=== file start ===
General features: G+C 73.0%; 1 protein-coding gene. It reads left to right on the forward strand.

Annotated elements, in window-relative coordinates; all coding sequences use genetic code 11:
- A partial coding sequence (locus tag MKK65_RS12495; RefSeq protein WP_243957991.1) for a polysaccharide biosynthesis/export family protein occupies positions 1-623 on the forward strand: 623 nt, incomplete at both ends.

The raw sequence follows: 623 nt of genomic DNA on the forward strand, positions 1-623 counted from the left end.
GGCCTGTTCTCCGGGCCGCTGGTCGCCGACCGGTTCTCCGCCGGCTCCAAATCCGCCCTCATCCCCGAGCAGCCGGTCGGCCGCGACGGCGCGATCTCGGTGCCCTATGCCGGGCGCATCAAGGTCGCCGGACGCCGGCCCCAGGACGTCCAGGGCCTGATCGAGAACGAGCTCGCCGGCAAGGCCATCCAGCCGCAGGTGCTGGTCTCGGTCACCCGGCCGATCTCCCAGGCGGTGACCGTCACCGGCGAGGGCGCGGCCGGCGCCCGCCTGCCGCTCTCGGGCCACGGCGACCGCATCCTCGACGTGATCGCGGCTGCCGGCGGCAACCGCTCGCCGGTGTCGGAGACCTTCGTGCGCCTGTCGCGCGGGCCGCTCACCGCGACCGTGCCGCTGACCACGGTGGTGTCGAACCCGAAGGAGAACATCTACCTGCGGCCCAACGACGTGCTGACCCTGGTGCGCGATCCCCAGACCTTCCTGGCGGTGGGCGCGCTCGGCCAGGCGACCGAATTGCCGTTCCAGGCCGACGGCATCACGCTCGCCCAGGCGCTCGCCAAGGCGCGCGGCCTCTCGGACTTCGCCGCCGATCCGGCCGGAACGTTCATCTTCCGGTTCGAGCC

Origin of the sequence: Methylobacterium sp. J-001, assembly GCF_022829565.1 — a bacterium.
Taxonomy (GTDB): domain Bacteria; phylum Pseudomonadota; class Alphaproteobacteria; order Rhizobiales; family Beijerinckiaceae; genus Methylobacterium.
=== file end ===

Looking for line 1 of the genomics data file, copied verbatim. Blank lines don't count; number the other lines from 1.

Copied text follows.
General features: G+C 73.0%; 1 protein-coding gene. It reads left to right on the forward strand.